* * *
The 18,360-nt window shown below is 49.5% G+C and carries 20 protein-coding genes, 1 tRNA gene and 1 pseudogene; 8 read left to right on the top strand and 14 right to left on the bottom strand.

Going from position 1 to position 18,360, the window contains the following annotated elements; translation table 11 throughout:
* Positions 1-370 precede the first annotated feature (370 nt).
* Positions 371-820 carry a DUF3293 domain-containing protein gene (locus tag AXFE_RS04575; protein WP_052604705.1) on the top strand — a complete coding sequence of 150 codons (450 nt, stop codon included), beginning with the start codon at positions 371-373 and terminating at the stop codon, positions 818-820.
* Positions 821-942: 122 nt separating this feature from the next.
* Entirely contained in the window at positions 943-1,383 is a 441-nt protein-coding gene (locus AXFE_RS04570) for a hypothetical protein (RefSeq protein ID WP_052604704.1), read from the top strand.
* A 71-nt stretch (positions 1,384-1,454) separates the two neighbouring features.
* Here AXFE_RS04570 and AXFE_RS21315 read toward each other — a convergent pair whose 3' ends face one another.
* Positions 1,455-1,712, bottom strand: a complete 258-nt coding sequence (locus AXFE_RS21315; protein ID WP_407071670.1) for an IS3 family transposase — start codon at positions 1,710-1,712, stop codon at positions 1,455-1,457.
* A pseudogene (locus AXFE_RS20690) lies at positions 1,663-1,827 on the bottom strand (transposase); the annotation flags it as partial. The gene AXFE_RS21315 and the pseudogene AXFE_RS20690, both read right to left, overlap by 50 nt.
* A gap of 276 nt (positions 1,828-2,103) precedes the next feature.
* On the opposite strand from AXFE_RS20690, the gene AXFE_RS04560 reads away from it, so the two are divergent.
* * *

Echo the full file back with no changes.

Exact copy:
The 18,360-nt window shown below is 49.5% G+C and carries 20 protein-coding genes, 1 tRNA gene and 1 pseudogene; 8 read left to right on the top strand and 14 right to left on the bottom strand.

Going from position 1 to position 18,360, the window contains the following annotated elements; translation table 11 throughout:
* Positions 1-370 precede the first annotated feature (370 nt).
* Positions 371-820 carry a DUF3293 domain-containing protein gene (locus tag AXFE_RS04575; protein WP_052604705.1) on the top strand — a complete coding sequence of 150 codons (450 nt, stop codon included), beginning with the start codon at positions 371-373 and terminating at the stop codon, positions 818-820.
* Positions 821-942: 122 nt separating this feature from the next.
* Entirely contained in the window at positions 943-1,383 is a 441-nt protein-coding gene (locus AXFE_RS04570) for a hypothetical protein (RefSeq protein ID WP_052604704.1), read from the top strand.
* A 71-nt stretch (positions 1,384-1,454) separates the two neighbouring features.
* Here AXFE_RS04570 and AXFE_RS21315 read toward each other — a convergent pair whose 3' ends face one another.
* Positions 1,455-1,712, bottom strand: a complete 258-nt coding sequence (locus AXFE_RS21315; protein ID WP_407071670.1) for an IS3 family transposase — start codon at positions 1,710-1,712, stop codon at positions 1,455-1,457.
* A pseudogene (locus AXFE_RS20690) lies at positions 1,663-1,827 on the bottom strand (transposase); the annotation flags it as partial. The gene AXFE_RS21315 and the pseudogene AXFE_RS20690, both read right to left, overlap by 50 nt.
* A gap of 276 nt (positions 1,828-2,103) precedes the next feature.
* On the opposite strand from AXFE_RS20690, the gene AXFE_RS04560 reads away from it, so the two are divergent.